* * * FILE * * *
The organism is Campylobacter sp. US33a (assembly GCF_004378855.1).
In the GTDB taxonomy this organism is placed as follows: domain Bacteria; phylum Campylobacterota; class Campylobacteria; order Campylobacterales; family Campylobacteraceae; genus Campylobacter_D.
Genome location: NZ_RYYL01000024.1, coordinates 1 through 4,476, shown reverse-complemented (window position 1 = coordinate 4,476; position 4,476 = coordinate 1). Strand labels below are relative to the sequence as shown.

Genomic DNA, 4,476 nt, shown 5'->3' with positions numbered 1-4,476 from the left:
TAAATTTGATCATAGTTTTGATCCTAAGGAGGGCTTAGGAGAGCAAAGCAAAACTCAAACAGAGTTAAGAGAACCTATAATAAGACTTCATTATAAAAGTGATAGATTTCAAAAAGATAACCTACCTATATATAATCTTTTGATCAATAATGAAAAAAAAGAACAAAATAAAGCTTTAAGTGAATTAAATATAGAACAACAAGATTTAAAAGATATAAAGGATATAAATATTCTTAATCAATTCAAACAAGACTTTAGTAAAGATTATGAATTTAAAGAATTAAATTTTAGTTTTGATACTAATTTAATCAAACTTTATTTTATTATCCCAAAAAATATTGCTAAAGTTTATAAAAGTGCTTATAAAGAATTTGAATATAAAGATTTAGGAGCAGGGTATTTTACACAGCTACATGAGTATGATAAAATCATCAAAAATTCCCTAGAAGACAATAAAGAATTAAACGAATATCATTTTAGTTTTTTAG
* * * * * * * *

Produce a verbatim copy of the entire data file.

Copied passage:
The organism is Campylobacter sp. US33a (assembly GCF_004378855.1).
In the GTDB taxonomy this organism is placed as follows: domain Bacteria; phylum Campylobacterota; class Campylobacteria; order Campylobacterales; family Campylobacteraceae; genus Campylobacter_D.
Genome location: NZ_RYYL01000024.1, coordinates 1 through 4,476, shown reverse-complemented (window position 1 = coordinate 4,476; position 4,476 = coordinate 1). Strand labels below are relative to the sequence as shown.

Genomic DNA, 4,476 nt, shown 5'->3' with positions numbered 1-4,476 from the left:
TAAATTTGATCATAGTTTTGATCCTAAGGAGGGCTTAGGAGAGCAAAGCAAAACTCAAACAGAGTTAAGAGAACCTATAATAAGACTTCATTATAAAAGTGATAGATTTCAAAAAGATAACCTACCTATATATAATCTTTTGATCAATAATGAAAAAAAAGAACAAAATAAAGCTTTAAGTGAATTAAATATAGAACAACAAGATTTAAAAGATATAAAGGATATAAATATTCTTAATCAATTCAAACAAGACTTTAGTAAAGATTATGAATTTAAAGAATTAAATTTTAGTTTTGATACTAATTTAATCAAACTTTATTTTATTATCCCAAAAAATATTGCTAAAGTTTATAAAAGTGCTTATAAAGAATTTGAATATAAAGATTTAGGAGCAGGGTATTTTACACAGCTACATGAGTATGATAAAATCATCAAAAATTCCCTAGAAGACAATAAAGAATTAAACGAATATCATTTTAGTTTTTTAG